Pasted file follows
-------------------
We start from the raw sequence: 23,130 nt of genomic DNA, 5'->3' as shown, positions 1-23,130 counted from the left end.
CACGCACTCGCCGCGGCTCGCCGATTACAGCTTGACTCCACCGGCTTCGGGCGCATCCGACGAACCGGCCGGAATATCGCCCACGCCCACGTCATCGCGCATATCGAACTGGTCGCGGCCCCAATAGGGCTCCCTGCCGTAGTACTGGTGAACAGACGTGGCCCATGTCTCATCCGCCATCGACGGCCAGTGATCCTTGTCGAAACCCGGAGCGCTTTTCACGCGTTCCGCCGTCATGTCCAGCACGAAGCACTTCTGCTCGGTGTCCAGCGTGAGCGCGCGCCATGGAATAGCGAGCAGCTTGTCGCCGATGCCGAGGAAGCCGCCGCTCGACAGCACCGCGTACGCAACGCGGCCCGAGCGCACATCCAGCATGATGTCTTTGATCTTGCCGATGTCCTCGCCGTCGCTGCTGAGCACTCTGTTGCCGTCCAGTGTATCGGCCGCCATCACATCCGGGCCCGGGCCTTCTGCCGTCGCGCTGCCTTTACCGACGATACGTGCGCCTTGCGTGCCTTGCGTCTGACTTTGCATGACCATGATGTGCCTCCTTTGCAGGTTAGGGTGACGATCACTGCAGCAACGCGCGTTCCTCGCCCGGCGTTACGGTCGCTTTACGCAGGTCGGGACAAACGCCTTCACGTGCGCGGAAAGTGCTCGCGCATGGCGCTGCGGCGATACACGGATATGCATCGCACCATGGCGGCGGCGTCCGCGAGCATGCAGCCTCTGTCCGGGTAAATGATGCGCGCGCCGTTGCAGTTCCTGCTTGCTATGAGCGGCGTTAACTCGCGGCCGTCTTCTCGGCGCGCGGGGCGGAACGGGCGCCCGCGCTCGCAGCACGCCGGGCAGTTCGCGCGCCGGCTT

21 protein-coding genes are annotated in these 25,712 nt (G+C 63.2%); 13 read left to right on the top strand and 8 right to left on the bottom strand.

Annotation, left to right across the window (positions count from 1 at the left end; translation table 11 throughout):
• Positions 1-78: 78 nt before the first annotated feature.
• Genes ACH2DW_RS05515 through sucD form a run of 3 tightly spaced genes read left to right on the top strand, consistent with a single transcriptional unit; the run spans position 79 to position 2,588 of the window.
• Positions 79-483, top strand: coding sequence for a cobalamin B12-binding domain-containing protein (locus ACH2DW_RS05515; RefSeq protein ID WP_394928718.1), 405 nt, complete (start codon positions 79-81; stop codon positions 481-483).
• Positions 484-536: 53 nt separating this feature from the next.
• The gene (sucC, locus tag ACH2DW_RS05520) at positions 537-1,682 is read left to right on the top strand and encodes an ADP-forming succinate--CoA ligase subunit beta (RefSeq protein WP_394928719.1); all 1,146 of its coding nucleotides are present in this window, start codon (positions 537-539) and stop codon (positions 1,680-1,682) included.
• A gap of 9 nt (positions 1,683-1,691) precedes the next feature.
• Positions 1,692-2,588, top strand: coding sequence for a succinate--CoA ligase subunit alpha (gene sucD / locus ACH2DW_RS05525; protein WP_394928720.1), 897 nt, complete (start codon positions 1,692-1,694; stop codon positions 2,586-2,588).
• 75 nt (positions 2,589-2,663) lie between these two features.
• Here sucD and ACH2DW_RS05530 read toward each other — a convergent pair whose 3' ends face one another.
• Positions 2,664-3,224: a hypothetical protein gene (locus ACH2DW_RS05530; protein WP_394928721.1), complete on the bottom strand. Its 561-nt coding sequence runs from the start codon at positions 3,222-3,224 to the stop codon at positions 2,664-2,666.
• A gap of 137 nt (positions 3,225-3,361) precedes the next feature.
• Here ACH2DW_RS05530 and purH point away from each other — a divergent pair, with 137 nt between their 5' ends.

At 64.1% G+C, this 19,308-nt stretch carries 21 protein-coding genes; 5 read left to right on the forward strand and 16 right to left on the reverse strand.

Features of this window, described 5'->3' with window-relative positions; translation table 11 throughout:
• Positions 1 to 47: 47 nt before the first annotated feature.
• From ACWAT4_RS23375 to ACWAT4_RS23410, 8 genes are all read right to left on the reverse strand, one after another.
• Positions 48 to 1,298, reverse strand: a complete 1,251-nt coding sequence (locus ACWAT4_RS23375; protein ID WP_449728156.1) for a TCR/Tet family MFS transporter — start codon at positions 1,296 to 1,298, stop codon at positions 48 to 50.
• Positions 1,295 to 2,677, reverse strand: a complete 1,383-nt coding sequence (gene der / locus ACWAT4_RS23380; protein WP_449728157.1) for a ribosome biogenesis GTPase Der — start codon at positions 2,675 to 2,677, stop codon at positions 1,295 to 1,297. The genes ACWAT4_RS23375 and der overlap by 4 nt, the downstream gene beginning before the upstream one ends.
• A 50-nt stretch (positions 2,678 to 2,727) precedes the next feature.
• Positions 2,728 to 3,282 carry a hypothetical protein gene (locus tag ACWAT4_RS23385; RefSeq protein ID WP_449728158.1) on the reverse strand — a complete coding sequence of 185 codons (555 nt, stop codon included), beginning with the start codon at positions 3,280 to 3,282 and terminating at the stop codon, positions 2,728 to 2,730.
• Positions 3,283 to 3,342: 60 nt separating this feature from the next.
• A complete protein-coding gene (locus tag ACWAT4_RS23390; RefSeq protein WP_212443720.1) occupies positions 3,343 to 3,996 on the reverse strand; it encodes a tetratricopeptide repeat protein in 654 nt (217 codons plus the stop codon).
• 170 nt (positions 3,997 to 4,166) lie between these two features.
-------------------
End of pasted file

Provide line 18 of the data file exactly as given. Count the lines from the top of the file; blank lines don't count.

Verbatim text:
Features of this window, described 5'->3' with window-relative positions; translation table 11 throughout: